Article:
Retired Senior Chief Petty Officer Mike O'Shea is just one of the many members of VFW Post 3160 in Ocean View, all who know the sacrifices of war.
“When a person has been in a combat situation, been shot at and earned every medal they have, they have a certain pride in that,” said O’Shea.
These veterans just can't accept that a recent Supreme Court decision protected those who lie about their service under the First Amendment.
“They do have the right to free speech, but I don’t agree that it should infringe upon the honors who actually have been in those situations, that deserved those medals,” said O’Shea.
Senator Jim Webb stepped on the Senate floor Wednesday to introduce his new bill, which hopefully will make the Stolen Valor Act constitutional again.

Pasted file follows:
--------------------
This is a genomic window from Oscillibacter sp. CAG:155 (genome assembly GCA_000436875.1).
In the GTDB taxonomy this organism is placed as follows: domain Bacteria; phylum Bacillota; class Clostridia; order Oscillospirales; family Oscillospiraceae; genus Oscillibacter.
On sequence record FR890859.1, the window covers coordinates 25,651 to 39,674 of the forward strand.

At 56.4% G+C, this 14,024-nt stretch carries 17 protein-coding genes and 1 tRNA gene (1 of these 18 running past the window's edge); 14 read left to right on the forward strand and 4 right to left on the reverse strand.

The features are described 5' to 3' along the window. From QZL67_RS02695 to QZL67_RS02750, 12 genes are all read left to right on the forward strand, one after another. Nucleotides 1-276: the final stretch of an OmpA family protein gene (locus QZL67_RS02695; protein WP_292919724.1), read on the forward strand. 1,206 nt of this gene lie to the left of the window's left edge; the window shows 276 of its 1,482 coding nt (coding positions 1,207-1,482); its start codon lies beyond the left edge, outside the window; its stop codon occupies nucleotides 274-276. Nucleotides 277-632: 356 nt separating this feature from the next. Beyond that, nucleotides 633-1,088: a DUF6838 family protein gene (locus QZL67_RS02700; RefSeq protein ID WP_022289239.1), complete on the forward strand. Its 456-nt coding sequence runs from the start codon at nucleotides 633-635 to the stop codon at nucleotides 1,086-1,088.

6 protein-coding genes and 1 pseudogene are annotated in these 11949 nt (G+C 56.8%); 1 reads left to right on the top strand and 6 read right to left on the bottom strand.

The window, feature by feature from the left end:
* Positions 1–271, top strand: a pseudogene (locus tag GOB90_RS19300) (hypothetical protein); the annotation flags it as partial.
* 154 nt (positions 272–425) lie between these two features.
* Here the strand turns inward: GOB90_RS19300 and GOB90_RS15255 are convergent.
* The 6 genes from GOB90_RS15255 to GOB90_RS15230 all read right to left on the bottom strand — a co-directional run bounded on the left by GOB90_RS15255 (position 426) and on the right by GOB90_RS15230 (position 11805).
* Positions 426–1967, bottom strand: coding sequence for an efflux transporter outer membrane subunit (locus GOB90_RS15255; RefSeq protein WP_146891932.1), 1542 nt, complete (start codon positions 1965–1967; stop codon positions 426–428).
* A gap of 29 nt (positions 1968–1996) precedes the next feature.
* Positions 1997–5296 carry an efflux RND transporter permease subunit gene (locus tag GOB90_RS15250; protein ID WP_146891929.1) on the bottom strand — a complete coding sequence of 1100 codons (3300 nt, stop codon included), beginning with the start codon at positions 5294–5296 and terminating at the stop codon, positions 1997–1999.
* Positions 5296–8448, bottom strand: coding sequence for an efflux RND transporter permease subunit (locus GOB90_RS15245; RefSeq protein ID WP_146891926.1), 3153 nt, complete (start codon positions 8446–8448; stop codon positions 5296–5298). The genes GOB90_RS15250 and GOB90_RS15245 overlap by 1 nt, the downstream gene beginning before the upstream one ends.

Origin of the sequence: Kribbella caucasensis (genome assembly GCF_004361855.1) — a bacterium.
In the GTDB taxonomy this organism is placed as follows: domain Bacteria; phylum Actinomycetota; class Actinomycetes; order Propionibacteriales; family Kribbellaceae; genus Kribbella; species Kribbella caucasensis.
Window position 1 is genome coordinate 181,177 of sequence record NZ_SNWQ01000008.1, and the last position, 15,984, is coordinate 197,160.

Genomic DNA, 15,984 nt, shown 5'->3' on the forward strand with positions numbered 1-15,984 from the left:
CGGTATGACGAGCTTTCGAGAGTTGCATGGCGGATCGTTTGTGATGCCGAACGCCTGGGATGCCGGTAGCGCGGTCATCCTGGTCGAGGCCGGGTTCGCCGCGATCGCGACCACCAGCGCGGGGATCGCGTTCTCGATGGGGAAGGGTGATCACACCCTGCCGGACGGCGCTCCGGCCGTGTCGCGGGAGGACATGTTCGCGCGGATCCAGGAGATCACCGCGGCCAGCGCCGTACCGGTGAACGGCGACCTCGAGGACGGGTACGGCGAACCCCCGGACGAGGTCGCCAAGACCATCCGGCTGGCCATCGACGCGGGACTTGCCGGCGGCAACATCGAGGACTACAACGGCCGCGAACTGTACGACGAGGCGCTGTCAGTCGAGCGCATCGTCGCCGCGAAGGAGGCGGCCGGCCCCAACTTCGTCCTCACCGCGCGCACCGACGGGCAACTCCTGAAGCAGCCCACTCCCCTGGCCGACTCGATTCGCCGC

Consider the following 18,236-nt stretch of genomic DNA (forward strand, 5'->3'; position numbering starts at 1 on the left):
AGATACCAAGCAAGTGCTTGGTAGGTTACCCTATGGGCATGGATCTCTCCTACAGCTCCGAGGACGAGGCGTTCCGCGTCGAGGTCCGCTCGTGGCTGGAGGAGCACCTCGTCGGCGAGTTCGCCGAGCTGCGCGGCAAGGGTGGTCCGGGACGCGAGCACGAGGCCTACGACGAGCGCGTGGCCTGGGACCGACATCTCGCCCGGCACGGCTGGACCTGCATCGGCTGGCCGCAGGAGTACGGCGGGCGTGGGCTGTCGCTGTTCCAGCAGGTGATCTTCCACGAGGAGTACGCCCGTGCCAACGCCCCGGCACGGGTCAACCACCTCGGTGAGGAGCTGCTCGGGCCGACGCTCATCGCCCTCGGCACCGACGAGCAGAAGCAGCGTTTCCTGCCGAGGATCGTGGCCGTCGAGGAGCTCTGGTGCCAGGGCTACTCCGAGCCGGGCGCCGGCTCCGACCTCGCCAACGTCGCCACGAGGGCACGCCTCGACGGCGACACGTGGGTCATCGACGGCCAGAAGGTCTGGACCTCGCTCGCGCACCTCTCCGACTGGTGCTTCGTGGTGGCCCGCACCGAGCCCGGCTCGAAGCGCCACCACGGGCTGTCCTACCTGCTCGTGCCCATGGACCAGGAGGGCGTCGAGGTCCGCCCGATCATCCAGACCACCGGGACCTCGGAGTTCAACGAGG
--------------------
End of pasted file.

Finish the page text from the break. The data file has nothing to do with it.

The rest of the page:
Senator Webb talked exclusively to NewsChannel 3 right after he submitted his bill.
“For someone who has not served to come in and get material benefit from something they did not do is just not right,” said Webb.
The 2006 version of the Stolen Valor Act criminalized any false statements about claiming war honors and medals.
Webb’s new bill would narrow the law's reach to only those that lie about their service for material gain.
“If you put it on a resume, apply for veterans’ benefits, use it in criminal or civil court proceedings, or if you are trying to sell something based on that false experience, then it would fall under the legislation,” said Webb. “I think everyone should be comfortable we are fixing this. We are protecting the First Amendment, and we are protecting the dignity of service.”
The senator’s bill comes just as the Pentagon announced plans to create a valor award database, accessible to the public when trying to verify someone's military service.
The details are still sketchy, and no completion date has been given. Combined with Webb's new bill, veterans like O'Shea say it will now be easier to root out the fakers.
“They have an agenda, I believe that is criminal, and they should be prosecuted for it.”